SPRING BLOSSOM (SEIZE PRINTEMPS) (2020)
Starring Suzanne Lindon, Arnaud Valois, Frédéric Pierrot, Florence Viala, Rebecca Marder, Arthur Giusi-Périer, Pauline Rugo, Dominique Besnehard, Philippe Uchan, Françoise Widhoff, Raymond Aquaviva, Valentin Brekke, Louise Milot, Michael Perez and Damien Carlet.
Screenplay by Suzanne Lindon.
Directed by Suzanne Lindon.
Distributed by KimStim Films. 73 minutes. Not Rated.
The central storyline of Spring Blossom (Seize printemps) had the potential to be uncomfortable to watch. Instead, it turns out to be a sweet and idealistic and just slightly naïve look at the first love – or perhaps first infatuation – of a young girl.
Which makes sense, because it was written and directed by – and stars – a young girl. Suzanne Lindon was 20 when Spring Blossom was filmed, but she was only 15 when she wrote the screenplay. Therefore, its sense of love is a bit overdramatic, hushed and overpowering – just the way that a first crush feels.
Lindon plays Suzanne, a bookish Parisian schoolgirl, who is young and pretty but feels awkward and shy and out of place with her fellow students. She is starting to blossom into young sexuality, and she is having trouble figuring out her place in the world. She doesn’t feel comfortable at parties, and yet she feels she must go to fit in. She doesn’t like the boys her age, but they are the only ones she knows. She gets tired of her girlfriends discussing the intricacies of teen mating rituals, but she knows she should be caught up in them, too.
One day, while walking past a local theater, she notices Raphaël (Arnaud Valois), the handsome star of a play which is currently running. She becomes a little obsessive (in a cute but slightly stalkerish way); hanging around the playhouse, passive-aggressively hinting to her parents that she wants to go to the theater, finding out what café Raphaël goes to and what food he likes to eat, watching him fix his scooter, sneaking in to watch rehearsals.
Raphaël is obviously frustrated and bored with the play and his life.
Then one day when she is at the café while he is eating (she makes a point of sitting at the table next to him), he notices her. They start to talk. They talk some more. They agree to meet the next day. Soon, they are nearly inseparable, spending time with each other daily.
Spring Blossom is a surprisingly chaste movie, and it is all the better for it. It doesn’t delve into the potential creepiness of a 35-year-old man being intrigued by a 16-year-old girl, although that concern is always there for the audience. (Which, granted, is more our hang-up than it is on them.) And, let’s face it, French films have a long history of relationships with older men and younger women, but Spring Blossom neatly evades most of the potentially queasy aspects of the situation.
What happens between Suzanne and Raphaël is much more romantic and idealistic than it is something lecherous – which probably stems from the fact that the story is told entirely from her perspective. There is no sex and very little kissing (and most of that is on the cheek). Really the only overtly physical acts on display are longing looks, the laying of a head on a shoulder, the body language of awkward silences and periodically spontaneously breaking into remarkably complex synchronized dances.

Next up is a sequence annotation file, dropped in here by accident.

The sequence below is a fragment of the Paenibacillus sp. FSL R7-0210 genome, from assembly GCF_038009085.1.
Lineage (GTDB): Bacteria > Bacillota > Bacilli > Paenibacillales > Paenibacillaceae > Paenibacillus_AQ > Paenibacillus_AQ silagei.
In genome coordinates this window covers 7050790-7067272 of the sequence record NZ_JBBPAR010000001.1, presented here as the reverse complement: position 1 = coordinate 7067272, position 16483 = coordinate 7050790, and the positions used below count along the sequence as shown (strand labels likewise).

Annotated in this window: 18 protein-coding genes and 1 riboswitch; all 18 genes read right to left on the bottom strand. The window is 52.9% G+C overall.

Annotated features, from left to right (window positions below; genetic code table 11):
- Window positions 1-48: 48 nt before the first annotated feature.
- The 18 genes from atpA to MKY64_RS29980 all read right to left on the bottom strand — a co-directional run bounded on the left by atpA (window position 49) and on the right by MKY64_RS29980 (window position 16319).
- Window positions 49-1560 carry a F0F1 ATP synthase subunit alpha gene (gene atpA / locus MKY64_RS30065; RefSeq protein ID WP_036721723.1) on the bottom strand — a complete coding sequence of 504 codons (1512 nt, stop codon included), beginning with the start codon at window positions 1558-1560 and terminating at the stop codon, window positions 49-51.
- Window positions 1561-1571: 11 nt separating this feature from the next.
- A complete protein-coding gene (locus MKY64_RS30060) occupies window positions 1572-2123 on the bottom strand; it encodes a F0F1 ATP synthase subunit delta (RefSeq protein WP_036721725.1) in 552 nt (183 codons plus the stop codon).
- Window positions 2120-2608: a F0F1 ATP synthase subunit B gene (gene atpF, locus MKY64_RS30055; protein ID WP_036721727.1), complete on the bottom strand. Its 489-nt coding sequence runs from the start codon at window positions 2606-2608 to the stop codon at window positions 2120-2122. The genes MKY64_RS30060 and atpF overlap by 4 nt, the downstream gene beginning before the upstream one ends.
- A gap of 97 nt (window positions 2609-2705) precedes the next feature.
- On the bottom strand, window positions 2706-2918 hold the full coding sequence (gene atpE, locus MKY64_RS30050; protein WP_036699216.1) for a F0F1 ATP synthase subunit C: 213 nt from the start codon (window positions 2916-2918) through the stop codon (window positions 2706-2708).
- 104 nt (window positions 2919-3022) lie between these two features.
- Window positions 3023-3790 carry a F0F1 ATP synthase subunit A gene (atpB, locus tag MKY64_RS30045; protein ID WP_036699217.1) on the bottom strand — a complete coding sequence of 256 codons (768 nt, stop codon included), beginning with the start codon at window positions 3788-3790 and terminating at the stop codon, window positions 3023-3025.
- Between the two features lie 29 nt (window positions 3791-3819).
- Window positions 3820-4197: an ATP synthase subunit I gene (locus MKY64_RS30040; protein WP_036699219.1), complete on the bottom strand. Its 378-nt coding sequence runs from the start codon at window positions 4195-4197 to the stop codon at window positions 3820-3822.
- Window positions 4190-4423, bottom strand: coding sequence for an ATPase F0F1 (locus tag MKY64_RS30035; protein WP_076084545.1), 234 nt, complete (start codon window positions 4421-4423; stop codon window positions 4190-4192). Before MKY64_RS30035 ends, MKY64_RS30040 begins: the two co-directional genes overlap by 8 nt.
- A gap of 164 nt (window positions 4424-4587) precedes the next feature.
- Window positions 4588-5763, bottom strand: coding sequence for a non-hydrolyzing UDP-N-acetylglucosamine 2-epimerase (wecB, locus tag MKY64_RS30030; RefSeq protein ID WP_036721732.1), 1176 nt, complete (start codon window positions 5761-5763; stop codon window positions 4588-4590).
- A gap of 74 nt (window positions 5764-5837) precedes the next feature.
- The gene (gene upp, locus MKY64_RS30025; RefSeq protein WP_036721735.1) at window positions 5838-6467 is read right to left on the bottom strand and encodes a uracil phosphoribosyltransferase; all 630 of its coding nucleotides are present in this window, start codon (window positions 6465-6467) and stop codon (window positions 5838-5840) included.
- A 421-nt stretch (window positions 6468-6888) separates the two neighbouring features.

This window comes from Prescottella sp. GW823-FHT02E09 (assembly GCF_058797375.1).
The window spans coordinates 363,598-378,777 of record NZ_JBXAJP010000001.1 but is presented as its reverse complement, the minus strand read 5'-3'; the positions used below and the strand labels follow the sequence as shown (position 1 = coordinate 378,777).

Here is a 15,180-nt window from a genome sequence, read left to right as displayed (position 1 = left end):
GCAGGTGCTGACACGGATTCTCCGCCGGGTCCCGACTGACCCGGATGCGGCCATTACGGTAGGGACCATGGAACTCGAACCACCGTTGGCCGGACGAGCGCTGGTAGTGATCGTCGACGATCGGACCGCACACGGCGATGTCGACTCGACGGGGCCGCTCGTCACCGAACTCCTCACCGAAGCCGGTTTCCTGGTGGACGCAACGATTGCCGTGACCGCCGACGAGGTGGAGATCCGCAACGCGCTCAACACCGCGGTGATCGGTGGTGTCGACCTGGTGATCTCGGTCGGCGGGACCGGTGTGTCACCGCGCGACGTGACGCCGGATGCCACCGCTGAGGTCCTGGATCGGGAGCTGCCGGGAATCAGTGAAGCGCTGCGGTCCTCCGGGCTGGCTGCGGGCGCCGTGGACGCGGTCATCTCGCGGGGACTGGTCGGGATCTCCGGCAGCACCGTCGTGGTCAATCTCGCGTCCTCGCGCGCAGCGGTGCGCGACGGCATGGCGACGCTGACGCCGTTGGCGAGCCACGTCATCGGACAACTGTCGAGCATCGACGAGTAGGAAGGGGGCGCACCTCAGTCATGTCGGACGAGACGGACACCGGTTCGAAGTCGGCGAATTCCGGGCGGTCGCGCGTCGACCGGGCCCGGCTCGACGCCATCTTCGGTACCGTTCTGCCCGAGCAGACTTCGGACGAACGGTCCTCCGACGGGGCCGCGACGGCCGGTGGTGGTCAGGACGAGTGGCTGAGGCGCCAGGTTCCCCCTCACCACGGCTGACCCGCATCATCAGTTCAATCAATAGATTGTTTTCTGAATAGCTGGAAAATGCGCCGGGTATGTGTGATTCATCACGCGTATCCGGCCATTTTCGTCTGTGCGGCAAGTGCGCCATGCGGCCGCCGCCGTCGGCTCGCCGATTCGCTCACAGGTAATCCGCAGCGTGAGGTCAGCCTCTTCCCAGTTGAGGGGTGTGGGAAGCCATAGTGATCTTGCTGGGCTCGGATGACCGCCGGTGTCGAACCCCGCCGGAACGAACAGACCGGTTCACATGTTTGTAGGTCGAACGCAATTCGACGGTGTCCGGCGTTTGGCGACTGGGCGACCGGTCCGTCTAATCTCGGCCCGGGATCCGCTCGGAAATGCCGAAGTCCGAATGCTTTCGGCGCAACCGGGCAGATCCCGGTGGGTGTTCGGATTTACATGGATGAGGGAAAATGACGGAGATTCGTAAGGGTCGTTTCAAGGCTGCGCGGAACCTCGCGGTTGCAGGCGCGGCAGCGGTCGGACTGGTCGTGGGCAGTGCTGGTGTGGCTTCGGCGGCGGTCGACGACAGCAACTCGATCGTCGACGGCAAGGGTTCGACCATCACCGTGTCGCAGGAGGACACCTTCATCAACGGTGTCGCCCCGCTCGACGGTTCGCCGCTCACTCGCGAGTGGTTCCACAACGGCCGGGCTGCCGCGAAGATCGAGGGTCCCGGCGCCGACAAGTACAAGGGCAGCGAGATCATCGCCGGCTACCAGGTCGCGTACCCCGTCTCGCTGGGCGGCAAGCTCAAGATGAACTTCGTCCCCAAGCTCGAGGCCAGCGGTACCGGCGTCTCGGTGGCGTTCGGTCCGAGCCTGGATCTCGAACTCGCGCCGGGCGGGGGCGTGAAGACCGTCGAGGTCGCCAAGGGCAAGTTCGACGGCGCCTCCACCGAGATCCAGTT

Suzanne is a little mature for her age, and Raphaël is a bit immature for his. They sort of work in a strange way, but is there any possible future there?
In the long run, it probably doesn’t even matter. Spring Blossom is sort of like a YA romance novel brought to life on the screen. Raphaël is important to Suzanne’s growth as a young woman, but that doesn’t necessarily mean that he will be there to see all that growth take place.
At times Spring Blossom has all the hushed, emotional gravitas of a teenaged girl’s diary. It leaves many questions unanswered – both figuratively and literally; there are several times in the film that a scene is cut during a long pause before someone speaks, leaving the audience to ruminate on the silence. Also, more than once, Suzanne makes big life decisions for apparently completely arbitrary reasons, or at least because she is reading more into a situation than might be there due to a certain amount of romantic naïveté.
Raphaël can sometimes be a bit of a cipher. We know what is in the relationship for her, but we don’t always see what is in it for him – other than the fact that she is young and pretty and obviously into him. However, he’s an actor and a mini-celebrity in the area, there must be other more age-appropriate women who would be interested in him. Also, he does not seem to have devious or sexual designs for Suzanne. As I said earlier their relationship seems to be more courtly than it is erotic.
In the end, Spring Blossom feels a bit slight as a coming-of-age film, and that is not just because it runs an extremely short 73 minutes long. For all that happens here, the audience has a sense that not all that much has really happened. The characters – particularly Suzanne – have learned and grown and felt emotionally touched, but have they really changed all that much?
Like the flowers referenced in the title, Spring Blossom has a sweet and slightly tart bouquet, but its beauty and significance are a bit ephemeral. Things change and life moves on and what seems essential now may not seem to be so later. The movie shows great promise for Lindon – both as an actress and as a filmmaker – but I look forward to seeing what she will be able to accomplish with a little more experience under her belt.
Jay S. Jacobs
Copyright ©2021 PopEntertainment.com. All rights reserved. Posted: May 20, 2021.